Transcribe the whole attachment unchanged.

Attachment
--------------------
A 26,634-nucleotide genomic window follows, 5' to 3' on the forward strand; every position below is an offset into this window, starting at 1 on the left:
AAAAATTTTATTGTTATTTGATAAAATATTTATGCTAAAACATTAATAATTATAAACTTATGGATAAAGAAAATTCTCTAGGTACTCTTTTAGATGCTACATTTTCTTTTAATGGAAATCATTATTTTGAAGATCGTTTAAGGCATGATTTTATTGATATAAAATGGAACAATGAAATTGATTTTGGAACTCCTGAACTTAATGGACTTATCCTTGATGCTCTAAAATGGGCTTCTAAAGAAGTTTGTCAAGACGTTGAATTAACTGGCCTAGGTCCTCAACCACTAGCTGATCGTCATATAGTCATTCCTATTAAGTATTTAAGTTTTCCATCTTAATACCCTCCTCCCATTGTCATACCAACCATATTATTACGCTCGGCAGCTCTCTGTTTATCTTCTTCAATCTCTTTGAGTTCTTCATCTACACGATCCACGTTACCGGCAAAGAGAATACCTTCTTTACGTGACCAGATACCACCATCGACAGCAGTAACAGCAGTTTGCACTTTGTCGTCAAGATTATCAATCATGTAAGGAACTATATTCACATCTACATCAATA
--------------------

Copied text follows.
A 26,634-nucleotide genomic window follows, 5' to 3' on the forward strand; every position below is an offset into this window, starting at 1 on the left:
AAAAATTTTATTGTTATTTGATAAAATATTTATGCTAAAACATTAATAATTATAAACTTATGGATAAAGAAAATTCTCTAGGTACTCTTTTAGATGCTACATTTTCTTTTAATGGAAATCATTATTTTGAAGATCGTTTAAGGCATGATTTTATTGATATAAAATGGAACAATGAAATTGATTTTGGAACTCCTGAACTTAATGGACTTATCCTTGATGCTCTAAAATGGGCTTCTAAAGAAGTTTGTCAAGACGTTGAATTAACTGGCCTAGGTCCTCAACCACTAGCTGATCGTCATATAGTCATTCCTATTAAGTATTTAAGTTTTCCATCTTAATACCCTCCTCCCATTGTCATACCAACCATATTATTACGCTCGGCAGCTCTCTGTTTATCTTCTTCAATCTCTTTGAGTTCTTCATCTACACGATCCACGTTACCGGCAAAGAGAATACCTTCTTTACGTGACCAGATACCACCATCGACAGCAGTAACAGCAGTTTGCACTTTGTCGTCAAGATTATCAATCATGTAAGGAACTATATTCACATCTACATCAATA